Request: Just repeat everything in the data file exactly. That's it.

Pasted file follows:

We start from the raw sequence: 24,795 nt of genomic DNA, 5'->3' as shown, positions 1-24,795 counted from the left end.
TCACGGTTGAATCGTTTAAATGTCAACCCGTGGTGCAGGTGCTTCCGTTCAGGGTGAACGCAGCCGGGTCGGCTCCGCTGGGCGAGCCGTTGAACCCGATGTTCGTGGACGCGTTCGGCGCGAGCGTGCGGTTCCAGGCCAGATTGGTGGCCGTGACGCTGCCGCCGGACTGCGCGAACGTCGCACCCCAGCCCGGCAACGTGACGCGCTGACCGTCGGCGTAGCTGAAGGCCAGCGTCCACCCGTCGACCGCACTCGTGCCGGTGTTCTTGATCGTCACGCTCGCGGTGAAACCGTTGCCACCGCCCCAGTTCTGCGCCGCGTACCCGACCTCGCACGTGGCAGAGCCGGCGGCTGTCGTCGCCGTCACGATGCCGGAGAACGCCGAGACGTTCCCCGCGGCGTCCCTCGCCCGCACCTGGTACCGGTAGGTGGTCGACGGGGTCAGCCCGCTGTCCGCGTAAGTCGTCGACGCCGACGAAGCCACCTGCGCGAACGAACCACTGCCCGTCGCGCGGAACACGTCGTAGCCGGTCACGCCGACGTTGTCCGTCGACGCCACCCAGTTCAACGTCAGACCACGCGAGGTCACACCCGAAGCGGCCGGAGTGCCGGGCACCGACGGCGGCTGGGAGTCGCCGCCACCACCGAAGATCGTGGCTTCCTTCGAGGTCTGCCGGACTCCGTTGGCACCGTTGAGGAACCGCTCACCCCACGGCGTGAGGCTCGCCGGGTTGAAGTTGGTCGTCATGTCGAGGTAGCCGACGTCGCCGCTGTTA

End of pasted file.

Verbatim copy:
We start from the raw sequence: 24,795 nt of genomic DNA, 5'->3' as shown, positions 1-24,795 counted from the left end.
TCACGGTTGAATCGTTTAAATGTCAACCCGTGGTGCAGGTGCTTCCGTTCAGGGTGAACGCAGCCGGGTCGGCTCCGCTGGGCGAGCCGTTGAACCCGATGTTCGTGGACGCGTTCGGCGCGAGCGTGCGGTTCCAGGCCAGATTGGTGGCCGTGACGCTGCCGCCGGACTGCGCGAACGTCGCACCCCAGCCCGGCAACGTGACGCGCTGACCGTCGGCGTAGCTGAAGGCCAGCGTCCACCCGTCGACCGCACTCGTGCCGGTGTTCTTGATCGTCACGCTCGCGGTGAAACCGTTGCCACCGCCCCAGTTCTGCGCCGCGTACCCGACCTCGCACGTGGCAGAGCCGGCGGCTGTCGTCGCCGTCACGATGCCGGAGAACGCCGAGACGTTCCCCGCGGCGTCCCTCGCCCGCACCTGGTACCGGTAGGTGGTCGACGGGGTCAGCCCGCTGTCCGCGTAAGTCGTCGACGCCGACGAAGCCACCTGCGCGAACGAACCACTGCCCGTCGCGCGGAACACGTCGTAGCCGGTCACGCCGACGTTGTCCGTCGACGCCACCCAGTTCAACGTCAGACCACGCGAGGTCACACCCGAAGCGGCCGGAGTGCCGGGCACCGACGGCGGCTGGGAGTCGCCGCCACCACCGAAGATCGTGGCTTCCTTCGAGGTCTGCCGGACTCCGTTGGCACCGTTGAGGAACCGCTCACCCCACGGCGTGAGGCTCGCCGGGTTGAAGTTGGTCGTCATGTCGAGGTAGCCGACGTCGCCGCTGTTA